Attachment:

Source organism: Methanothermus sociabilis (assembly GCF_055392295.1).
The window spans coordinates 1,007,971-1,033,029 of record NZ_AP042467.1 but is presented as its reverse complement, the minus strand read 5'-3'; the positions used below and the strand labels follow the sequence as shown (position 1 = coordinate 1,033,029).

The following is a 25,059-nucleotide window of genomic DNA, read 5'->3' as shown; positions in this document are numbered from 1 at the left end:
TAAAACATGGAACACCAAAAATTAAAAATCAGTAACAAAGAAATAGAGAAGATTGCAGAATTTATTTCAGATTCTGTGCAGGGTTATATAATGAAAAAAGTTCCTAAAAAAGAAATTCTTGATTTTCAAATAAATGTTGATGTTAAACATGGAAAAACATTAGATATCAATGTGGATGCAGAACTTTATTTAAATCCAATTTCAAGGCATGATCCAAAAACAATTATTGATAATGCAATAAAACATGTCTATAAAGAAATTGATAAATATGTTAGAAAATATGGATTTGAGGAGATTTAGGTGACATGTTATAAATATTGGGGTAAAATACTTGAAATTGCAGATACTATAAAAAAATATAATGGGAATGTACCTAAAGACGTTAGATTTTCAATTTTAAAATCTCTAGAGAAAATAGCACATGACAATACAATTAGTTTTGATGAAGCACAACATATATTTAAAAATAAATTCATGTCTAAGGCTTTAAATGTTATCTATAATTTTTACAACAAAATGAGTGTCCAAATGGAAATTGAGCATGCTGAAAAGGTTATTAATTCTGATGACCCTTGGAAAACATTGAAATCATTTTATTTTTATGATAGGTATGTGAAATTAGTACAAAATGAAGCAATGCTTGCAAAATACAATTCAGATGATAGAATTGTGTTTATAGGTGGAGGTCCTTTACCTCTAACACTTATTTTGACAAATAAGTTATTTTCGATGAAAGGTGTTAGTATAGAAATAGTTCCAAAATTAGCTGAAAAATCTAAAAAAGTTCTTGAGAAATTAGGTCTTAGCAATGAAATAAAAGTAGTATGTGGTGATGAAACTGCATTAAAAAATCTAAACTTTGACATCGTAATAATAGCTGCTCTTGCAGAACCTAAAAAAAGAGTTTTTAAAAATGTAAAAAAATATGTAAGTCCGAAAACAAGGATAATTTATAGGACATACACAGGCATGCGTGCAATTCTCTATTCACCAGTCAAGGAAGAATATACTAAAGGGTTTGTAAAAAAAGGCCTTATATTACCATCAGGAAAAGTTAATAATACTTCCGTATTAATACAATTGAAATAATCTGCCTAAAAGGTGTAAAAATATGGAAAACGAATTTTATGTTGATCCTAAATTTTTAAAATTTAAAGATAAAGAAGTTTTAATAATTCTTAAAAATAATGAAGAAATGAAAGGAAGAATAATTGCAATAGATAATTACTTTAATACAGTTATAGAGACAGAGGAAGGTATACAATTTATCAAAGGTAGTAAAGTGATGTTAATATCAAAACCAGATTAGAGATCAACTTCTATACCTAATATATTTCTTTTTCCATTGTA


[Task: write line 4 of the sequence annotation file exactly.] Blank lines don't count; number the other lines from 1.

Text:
TAAAACATGGAACACCAAAAATTAAAAATCAGTAACAAAGAAATAGAGAAGATTGCAGAATTTATTTCAGATTCTGTGCAGGGTTATATAATGAAAAAAGTTCCTAAAAAAGAAATTCTTGATTTTCAAATAAATGTTGATGTTAAACATGGAAAAACATTAGATATCAATGTGGATGCAGAACTTTATTTAAATCCAATTTCAAGGCATGATCCAAAAACAATTATTGATAATGCAATAAAACATGTCTATAAAGAAATTGATAAATATGTTAGAAAATATGGATTTGAGGAGATTTAGGTGACATGTTATAAATATTGGGGTAAAATACTTGAAATTGCAGATACTATAAAAAAATATAATGGGAATGTACCTAAAGACGTTAGATTTTCAATTTTAAAATCTCTAGAGAAAATAGCACATGACAATACAATTAGTTTTGATGAAGCACAACATATATTTAAAAATAAATTCATGTCTAAGGCTTTAAATGTTATCTATAATTTTTACAACAAAATGAGTGTCCAAATGGAAATTGAGCATGCTGAAAAGGTTATTAATTCTGATGACCCTTGGAAAACATTGAAATCATTTTATTTTTATGATAGGTATGTGAAATTAGTACAAAATGAAGCAATGCTTGCAAAATACAATTCAGATGATAGAATTGTGTTTATAGGTGGAGGTCCTTTACCTCTAACACTTATTTTGACAAATAAGTTATTTTCGATGAAAGGTGTTAGTATAGAAATAGTTCCAAAATTAGCTGAAAAATCTAAAAAAGTTCTTGAGAAATTAGGTCTTAGCAATGAAATAAAAGTAGTATGTGGTGATGAAACTGCATTAAAAAATCTAAACTTTGACATCGTAATAATAGCTGCTCTTGCAGAACCTAAAAAAAGAGTTTTTAAAAATGTAAAAAAATATGTAAGTCCGAAAACAAGGATAATTTATAGGACATACACAGGCATGCGTGCAATTCTCTATTCACCAGTCAAGGAAGAATATACTAAAGGGTTTGTAAAAAAAGGCCTTATATTACCATCAGGAAAAGTTAATAATACTTCCGTATTAATACAATTGAAATAATCTGCCTAAAAGGTGTAAAAATATGGAAAACGAATTTTATGTTGATCCTAAATTTTTAAAATTTAAAGATAAAGAAGTTTTAATAATTCTTAAAAATAATGAAGAAATGAAAGGAAGAATAATTGCAATAGATAATTACTTTAATACAGTTATAGAGACAGAGGAAGGTATACAATTTATCAAAGGTAGTAAAGTGATGTTAATATCAAAACCAGATTAGAGATCAACTTCTATACCTAATATATTTCTTTTTCCATTGTA